Hong Kong has been removed from the important list

Hong Kong’s “South China Morning Post” reported Thursday that Hong Kong has been removed from the Heritage Foundation’s list of the world’s most free economies after the city with special status was classified under China for the first time this year.

The city-state topped the ranking for 25 years, until last year, when Singapore pushed it off the edge.

With the move, those in charge of the list released on Thursday wanted to express that Beijing wields “full authority” over the city. Besides Hong Kong, Macau was also listed below China this year for the first time.

This year, the index only measures the economic freedom of independent states whose governments exercise sovereign control over economic policy, the think tank writes. According to the Heritage Foundation, while residents of Hong Kong and Macau have enjoyed the effects of policies that provide greater economic freedom than mainland China, developments in recent years have made clear that Beijing has ultimate control over these policies.

China ranked 107th out of 184 economies this year, just behind Uganda among the “Mostly Not Free” economies. This year’s Hong Kong index was described as “not available”. Singapore leads the way for the second time this year, followed by New Zealand, Australia, Switzerland and Ireland. In the ranking, the researchers focused on 12 areas: real estate law, government integrity, judicial efficiency, government spending, tax burdens, financial stability, freedom of doing business and work, monetary policy, trade, investment and financial freedom.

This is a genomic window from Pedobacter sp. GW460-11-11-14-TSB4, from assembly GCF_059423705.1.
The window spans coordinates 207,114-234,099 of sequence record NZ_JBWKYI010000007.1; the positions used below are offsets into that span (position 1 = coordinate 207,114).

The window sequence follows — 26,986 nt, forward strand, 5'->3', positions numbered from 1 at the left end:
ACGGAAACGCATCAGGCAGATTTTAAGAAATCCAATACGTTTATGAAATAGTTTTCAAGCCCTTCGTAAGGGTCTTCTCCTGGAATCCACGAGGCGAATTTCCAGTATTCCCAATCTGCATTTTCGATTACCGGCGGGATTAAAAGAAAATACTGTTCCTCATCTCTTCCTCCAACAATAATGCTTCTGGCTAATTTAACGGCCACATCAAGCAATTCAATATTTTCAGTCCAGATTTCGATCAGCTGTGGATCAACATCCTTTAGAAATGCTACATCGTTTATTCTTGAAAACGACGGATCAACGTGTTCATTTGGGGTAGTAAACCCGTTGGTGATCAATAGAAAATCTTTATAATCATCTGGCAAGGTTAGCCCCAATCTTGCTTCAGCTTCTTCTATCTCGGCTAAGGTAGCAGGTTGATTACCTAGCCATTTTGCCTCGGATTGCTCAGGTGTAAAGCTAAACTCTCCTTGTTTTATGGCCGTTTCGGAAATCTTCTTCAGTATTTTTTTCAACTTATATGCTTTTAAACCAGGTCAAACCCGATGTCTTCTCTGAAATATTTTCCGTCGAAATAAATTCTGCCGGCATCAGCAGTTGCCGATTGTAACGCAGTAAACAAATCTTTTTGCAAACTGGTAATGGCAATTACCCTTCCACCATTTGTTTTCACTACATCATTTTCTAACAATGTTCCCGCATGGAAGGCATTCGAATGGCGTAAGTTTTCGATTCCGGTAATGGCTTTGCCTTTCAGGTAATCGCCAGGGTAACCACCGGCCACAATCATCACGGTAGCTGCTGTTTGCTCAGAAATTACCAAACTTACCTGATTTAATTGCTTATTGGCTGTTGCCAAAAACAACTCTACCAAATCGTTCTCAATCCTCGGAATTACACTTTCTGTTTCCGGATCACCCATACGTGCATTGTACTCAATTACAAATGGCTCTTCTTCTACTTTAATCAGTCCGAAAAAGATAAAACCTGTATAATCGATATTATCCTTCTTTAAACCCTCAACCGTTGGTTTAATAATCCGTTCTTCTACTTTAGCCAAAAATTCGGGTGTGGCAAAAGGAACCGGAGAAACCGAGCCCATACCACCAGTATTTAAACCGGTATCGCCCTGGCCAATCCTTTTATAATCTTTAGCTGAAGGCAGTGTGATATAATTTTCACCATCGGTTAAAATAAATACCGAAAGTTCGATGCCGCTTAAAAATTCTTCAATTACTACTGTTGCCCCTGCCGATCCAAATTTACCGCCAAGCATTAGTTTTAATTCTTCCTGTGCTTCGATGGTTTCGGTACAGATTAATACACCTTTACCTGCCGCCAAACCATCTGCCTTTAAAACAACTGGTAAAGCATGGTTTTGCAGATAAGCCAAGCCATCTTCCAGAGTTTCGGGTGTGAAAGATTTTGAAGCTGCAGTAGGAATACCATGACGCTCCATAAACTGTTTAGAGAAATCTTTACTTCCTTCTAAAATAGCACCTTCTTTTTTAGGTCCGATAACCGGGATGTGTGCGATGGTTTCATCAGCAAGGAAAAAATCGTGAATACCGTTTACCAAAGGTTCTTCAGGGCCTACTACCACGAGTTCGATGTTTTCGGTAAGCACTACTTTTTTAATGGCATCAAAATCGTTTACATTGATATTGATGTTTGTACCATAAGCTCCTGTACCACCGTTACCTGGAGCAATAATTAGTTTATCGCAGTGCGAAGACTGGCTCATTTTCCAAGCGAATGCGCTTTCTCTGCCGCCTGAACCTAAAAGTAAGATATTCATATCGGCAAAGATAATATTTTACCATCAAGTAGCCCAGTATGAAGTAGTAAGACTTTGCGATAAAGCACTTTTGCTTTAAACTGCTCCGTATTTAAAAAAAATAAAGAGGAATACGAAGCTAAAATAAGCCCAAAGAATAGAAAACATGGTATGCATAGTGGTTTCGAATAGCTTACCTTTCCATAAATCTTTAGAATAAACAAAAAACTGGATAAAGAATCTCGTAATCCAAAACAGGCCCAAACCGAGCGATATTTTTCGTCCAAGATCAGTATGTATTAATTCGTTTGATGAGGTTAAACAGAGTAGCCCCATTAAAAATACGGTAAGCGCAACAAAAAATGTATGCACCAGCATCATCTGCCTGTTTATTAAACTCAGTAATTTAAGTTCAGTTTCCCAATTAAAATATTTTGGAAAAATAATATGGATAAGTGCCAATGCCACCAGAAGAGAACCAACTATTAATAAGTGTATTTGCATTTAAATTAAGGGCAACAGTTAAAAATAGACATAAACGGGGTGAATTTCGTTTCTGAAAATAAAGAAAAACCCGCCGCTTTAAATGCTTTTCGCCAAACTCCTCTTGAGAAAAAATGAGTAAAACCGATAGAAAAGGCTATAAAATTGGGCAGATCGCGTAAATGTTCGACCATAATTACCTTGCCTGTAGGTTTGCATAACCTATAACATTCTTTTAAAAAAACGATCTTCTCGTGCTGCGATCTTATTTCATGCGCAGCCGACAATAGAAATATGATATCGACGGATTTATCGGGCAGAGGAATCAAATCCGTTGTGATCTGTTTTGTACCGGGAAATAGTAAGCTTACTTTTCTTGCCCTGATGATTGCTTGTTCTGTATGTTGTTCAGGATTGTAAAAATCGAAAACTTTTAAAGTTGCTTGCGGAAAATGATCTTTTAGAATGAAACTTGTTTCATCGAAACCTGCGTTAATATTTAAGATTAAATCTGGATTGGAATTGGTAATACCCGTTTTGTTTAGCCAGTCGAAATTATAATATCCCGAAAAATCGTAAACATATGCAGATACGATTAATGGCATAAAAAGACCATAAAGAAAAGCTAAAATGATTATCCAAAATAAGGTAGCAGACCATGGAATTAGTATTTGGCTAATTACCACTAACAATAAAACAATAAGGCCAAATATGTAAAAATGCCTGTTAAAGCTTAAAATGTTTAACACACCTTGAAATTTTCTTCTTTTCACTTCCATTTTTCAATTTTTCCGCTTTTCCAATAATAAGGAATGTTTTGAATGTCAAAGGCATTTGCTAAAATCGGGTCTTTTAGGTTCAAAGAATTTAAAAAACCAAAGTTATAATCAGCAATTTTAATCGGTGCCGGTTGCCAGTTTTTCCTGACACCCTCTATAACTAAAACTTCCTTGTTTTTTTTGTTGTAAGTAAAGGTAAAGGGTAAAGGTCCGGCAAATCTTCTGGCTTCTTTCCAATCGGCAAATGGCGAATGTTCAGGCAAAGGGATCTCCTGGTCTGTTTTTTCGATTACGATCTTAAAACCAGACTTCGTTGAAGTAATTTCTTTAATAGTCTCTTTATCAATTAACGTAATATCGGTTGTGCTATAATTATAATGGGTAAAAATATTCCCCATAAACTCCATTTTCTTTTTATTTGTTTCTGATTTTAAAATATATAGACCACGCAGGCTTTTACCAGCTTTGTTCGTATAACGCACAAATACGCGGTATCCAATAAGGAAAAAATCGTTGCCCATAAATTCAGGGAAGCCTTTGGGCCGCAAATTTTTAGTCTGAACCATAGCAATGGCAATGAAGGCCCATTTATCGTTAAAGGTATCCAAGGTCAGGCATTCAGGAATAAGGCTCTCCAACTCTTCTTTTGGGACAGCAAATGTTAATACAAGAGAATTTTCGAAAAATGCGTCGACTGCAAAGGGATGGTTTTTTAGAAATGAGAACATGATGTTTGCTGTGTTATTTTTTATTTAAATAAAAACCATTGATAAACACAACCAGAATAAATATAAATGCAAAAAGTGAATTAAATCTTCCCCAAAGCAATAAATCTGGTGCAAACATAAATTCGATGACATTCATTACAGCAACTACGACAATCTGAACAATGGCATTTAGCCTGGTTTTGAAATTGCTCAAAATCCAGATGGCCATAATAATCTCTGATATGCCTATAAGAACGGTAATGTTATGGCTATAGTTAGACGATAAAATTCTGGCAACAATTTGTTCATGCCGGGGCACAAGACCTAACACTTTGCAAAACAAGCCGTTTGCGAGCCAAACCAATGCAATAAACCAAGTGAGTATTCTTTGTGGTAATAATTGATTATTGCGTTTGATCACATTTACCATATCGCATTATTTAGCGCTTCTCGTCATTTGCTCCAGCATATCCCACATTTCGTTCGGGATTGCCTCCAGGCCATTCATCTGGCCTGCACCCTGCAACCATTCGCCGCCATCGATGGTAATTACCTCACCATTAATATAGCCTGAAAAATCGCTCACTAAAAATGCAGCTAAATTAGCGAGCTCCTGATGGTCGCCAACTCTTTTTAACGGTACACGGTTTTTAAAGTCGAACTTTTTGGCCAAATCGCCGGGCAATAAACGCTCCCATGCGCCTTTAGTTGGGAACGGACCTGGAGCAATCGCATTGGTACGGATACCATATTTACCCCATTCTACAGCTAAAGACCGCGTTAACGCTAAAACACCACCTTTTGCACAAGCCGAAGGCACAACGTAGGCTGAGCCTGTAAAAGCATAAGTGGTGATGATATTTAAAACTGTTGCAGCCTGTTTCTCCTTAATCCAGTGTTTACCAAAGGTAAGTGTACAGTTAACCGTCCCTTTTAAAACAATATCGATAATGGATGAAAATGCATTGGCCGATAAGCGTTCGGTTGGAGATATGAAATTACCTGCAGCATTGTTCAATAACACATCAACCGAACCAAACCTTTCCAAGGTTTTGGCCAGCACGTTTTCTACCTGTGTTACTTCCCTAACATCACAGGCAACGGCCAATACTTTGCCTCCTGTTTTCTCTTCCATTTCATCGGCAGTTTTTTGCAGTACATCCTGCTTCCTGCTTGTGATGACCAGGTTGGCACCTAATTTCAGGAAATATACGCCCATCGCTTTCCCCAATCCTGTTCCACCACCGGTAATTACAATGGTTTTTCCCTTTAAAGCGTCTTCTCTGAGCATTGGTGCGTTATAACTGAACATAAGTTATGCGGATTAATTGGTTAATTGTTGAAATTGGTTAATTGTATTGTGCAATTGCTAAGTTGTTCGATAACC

Hong Kong lost its place at the top of the rankings in 2020 after months of anti-government protests that swept the city in 2019. In response to the situation, Beijing approved a new Hong Kong National Security Act last June that prohibits, among other things, separatist activities and sabotage. And terrorism and collusion with foreign countries or external elements to threaten national security, and in some cases to allow the extradition of suspects to China. Hong Kong’s pro-democracy activists have criticized the law as well as some foreign governments for severely undermining Hong Kong’s freedoms, as China promised Hong Kong a high degree of autonomy under the former British colonial city on the basis of “one country, two systems”. Fifty years after his return to the motherland in 1997, MTI wrote.

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